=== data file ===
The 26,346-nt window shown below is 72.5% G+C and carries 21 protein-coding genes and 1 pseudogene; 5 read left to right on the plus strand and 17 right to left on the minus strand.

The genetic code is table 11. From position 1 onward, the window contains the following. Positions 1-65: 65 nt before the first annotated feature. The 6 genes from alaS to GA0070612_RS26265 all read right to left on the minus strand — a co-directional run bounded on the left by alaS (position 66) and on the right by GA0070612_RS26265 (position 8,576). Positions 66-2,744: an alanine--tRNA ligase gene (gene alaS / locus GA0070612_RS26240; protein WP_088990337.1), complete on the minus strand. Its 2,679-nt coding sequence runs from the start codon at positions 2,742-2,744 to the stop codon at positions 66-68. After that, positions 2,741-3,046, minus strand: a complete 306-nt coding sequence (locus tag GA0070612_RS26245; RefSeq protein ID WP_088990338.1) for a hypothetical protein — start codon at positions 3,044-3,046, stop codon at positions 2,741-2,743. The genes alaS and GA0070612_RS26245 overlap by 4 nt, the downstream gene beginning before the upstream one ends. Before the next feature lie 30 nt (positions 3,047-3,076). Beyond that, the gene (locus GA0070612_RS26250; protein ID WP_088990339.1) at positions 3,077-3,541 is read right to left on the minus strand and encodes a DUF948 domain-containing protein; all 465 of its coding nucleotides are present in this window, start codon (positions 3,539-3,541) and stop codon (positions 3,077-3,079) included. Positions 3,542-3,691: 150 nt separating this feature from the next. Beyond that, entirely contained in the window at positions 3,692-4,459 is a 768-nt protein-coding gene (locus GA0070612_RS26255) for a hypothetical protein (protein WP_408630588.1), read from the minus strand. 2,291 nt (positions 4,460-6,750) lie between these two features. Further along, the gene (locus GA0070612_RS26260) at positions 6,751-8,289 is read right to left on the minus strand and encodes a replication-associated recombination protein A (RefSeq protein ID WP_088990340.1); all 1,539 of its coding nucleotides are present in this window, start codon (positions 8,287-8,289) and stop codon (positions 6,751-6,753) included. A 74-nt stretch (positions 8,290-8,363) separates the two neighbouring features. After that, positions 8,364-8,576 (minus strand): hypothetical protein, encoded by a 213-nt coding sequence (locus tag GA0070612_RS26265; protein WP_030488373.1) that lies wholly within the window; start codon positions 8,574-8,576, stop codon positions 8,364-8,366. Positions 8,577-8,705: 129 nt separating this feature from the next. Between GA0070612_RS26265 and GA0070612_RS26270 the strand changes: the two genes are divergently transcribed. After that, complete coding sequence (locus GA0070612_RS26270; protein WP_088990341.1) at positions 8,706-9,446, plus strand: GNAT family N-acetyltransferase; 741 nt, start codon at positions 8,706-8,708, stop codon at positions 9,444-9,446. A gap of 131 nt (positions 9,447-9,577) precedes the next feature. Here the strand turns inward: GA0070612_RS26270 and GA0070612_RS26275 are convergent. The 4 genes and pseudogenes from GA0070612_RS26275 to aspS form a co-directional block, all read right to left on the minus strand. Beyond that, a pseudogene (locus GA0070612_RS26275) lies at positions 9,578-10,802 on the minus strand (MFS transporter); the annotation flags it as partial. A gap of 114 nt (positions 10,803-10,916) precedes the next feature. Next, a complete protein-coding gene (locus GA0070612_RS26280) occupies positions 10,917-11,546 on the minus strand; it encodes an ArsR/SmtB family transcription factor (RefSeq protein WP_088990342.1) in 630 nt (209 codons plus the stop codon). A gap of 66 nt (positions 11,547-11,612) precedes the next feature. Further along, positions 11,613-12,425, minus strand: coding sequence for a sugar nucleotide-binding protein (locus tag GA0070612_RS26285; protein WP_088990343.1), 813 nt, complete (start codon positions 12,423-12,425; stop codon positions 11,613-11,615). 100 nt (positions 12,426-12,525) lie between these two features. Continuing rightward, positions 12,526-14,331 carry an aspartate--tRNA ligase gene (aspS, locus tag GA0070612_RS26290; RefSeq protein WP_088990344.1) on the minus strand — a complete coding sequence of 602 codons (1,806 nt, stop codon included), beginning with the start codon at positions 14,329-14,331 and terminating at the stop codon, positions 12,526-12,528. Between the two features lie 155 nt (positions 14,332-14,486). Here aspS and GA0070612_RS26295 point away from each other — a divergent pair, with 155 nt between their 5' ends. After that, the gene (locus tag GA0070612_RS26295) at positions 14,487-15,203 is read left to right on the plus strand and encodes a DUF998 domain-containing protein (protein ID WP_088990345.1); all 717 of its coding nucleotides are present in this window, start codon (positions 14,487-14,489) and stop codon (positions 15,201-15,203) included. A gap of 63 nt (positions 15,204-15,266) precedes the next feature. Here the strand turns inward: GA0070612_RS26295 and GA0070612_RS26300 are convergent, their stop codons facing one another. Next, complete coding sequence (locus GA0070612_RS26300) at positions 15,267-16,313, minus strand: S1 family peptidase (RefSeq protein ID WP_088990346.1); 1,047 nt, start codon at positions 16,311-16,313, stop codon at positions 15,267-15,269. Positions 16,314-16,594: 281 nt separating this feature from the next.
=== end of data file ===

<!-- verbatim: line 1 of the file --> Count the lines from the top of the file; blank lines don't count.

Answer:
The 26,346-nt window shown below is 72.5% G+C and carries 21 protein-coding genes and 1 pseudogene; 5 read left to right on the plus strand and 17 right to left on the minus strand.